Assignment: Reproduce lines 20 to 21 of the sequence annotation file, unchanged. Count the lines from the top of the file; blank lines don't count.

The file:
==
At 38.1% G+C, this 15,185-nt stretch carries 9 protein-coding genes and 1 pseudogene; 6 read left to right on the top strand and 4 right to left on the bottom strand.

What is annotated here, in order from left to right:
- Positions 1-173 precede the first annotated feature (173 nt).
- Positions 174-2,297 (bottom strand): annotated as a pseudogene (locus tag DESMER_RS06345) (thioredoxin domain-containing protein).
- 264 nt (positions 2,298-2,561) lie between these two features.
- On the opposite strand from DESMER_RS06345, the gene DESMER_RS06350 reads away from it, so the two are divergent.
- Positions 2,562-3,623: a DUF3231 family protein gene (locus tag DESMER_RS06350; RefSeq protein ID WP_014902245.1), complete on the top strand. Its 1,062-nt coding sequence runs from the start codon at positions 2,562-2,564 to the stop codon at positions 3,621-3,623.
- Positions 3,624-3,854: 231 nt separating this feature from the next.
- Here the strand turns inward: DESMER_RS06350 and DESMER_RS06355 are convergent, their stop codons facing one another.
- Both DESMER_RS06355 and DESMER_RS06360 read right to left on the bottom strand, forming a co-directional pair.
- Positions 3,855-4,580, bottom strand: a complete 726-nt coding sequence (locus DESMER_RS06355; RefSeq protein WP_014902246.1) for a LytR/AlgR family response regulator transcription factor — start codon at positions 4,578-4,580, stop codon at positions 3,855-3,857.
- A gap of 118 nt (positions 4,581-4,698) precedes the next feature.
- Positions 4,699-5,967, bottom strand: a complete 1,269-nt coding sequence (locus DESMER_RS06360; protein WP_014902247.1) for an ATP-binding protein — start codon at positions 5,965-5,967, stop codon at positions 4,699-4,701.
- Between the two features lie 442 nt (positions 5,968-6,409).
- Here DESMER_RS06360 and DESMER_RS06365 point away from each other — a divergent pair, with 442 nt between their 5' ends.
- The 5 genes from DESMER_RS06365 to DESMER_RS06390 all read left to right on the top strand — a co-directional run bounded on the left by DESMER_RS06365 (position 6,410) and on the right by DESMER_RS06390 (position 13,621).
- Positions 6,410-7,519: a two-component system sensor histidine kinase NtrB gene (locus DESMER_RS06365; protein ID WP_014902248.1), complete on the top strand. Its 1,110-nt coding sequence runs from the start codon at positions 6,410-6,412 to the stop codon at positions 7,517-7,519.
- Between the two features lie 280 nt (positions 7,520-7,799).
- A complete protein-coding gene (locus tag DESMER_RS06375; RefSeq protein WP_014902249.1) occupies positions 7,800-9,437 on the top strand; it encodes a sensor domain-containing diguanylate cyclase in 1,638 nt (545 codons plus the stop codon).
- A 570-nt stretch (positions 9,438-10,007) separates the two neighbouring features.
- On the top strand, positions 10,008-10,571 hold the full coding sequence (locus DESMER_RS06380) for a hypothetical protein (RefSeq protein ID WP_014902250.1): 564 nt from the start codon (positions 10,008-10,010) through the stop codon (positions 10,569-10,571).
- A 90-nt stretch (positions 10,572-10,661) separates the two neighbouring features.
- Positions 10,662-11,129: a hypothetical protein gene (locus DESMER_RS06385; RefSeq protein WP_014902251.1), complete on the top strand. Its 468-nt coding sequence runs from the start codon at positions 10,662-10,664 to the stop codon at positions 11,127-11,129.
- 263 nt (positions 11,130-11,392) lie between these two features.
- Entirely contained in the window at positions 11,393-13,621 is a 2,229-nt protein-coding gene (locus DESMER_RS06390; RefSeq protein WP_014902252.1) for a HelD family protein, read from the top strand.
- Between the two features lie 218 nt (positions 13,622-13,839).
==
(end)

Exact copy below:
- A 570-nt stretch (positions 9,438-10,007) separates the two neighbouring features.
- On the top strand, positions 10,008-10,571 hold the full coding sequence (locus DESMER_RS06380) for a hypothetical protein (RefSeq protein ID WP_014902250.1): 564 nt from the start codon (positions 10,008-10,010) through the stop codon (positions 10,569-10,571).